While the finding is subject to debate, German scientists announced that they have used carbon dating to determine the age of a canine jaw found in a cave just across the Swiss border. The bone was unearthed in the late 1800’s, but aging of the 14,000 year-old fragment has renewed a debate about when and where dogs were domesticated.
While this research team claims that the bone is the oldest evidence of domestication—based in part on the spacing and size of teeth—a 37,000 year-old fossil canine skull was unearthed in Belgian caves. The authors of the current study argue that these are wolf skulls, because the remains of many wolves were discovered in the same general area.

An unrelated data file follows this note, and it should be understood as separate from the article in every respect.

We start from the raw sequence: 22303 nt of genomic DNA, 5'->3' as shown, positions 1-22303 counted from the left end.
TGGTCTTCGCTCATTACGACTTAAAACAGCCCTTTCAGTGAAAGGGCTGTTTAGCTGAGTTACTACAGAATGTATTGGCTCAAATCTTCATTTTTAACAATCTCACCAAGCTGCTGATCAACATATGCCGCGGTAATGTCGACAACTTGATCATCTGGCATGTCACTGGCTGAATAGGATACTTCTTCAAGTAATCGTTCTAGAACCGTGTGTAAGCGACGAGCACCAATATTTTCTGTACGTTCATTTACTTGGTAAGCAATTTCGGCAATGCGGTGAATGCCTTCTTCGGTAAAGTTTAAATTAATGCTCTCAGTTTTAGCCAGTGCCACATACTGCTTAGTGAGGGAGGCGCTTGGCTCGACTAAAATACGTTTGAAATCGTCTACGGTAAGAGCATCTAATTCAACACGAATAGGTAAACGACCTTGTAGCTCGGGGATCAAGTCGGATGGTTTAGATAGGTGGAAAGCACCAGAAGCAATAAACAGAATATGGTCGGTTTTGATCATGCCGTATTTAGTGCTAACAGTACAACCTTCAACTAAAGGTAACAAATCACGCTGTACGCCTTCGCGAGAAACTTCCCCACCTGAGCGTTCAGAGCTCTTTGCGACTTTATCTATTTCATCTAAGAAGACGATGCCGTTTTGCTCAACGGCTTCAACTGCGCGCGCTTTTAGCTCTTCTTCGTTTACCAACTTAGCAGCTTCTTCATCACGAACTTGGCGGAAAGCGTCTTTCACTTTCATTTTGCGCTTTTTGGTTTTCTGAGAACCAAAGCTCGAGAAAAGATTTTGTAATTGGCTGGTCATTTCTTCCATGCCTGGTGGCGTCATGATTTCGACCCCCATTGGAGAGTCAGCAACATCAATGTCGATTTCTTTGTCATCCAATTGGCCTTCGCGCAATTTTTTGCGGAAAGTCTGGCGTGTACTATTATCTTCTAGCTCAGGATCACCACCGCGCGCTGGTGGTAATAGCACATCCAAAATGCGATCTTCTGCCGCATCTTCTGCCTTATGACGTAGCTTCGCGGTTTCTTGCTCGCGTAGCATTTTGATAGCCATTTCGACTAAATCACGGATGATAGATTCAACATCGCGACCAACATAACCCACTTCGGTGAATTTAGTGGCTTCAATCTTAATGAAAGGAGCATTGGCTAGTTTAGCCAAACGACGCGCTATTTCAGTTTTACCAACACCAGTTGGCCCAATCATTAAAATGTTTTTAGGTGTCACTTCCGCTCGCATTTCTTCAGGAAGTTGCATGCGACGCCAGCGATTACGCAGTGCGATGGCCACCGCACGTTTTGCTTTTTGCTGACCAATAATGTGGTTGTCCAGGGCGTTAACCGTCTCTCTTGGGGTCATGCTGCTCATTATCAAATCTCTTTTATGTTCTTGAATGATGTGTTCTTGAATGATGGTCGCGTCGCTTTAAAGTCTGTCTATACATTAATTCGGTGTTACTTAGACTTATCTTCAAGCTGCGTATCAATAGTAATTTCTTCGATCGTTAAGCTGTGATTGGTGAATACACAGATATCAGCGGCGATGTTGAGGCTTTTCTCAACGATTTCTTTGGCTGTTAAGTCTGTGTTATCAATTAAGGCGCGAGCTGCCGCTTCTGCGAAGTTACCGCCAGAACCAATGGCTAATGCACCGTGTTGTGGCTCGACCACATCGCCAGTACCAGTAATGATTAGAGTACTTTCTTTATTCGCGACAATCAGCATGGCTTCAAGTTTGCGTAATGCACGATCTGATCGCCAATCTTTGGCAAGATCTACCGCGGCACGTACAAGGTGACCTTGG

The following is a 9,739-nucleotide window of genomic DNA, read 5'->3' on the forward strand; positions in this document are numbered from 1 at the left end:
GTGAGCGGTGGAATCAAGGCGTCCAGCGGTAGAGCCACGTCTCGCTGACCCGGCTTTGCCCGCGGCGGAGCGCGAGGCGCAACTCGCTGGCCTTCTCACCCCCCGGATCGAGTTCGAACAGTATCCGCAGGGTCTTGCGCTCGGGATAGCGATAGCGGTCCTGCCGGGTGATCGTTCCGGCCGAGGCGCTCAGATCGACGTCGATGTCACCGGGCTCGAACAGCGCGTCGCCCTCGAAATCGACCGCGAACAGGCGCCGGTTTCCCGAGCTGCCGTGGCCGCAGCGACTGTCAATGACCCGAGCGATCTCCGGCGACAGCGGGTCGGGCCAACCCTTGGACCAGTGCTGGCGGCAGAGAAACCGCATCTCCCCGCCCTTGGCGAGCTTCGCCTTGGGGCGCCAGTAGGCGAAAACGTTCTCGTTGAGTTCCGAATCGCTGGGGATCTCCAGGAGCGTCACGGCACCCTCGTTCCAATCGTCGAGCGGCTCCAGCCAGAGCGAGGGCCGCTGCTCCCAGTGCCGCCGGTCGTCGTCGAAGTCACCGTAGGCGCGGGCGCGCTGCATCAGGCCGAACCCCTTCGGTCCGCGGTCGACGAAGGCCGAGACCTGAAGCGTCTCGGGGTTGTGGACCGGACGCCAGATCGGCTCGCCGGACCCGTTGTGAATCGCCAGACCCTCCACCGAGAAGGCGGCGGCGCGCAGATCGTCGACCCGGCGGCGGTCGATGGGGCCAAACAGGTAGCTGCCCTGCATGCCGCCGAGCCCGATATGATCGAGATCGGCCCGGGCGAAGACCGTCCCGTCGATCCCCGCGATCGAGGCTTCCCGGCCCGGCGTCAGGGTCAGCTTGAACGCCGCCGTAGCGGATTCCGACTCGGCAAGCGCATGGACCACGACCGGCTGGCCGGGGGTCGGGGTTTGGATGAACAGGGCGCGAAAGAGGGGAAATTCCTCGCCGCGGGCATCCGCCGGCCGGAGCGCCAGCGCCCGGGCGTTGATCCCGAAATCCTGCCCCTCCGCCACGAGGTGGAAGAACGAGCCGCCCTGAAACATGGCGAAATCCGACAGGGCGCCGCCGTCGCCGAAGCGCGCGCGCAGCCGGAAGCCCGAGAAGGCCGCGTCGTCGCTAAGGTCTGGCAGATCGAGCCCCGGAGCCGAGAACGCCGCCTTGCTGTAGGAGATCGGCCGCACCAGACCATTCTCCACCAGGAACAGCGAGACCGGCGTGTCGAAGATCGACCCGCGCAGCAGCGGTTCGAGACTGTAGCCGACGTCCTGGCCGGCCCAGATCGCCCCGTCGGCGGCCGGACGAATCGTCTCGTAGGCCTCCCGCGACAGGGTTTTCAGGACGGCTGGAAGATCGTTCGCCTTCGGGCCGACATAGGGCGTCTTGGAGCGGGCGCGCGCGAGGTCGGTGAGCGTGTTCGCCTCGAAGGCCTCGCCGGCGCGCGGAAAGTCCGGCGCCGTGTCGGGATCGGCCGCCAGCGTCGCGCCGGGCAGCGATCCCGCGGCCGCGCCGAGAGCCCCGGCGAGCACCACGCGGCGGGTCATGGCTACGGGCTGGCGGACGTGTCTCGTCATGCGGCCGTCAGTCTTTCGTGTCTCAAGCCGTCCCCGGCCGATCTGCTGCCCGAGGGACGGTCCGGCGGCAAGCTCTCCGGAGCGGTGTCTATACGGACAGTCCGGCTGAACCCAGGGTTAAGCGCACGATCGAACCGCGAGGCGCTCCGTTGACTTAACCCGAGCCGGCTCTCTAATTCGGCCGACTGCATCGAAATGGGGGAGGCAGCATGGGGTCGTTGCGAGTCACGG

In any case, dogs have been a valuable part of human culture for centuries and they remain important to many of us today. Snuggle up with your pooch and read more about the debate surrounding the age of the world’s oldest dog on Discovery News.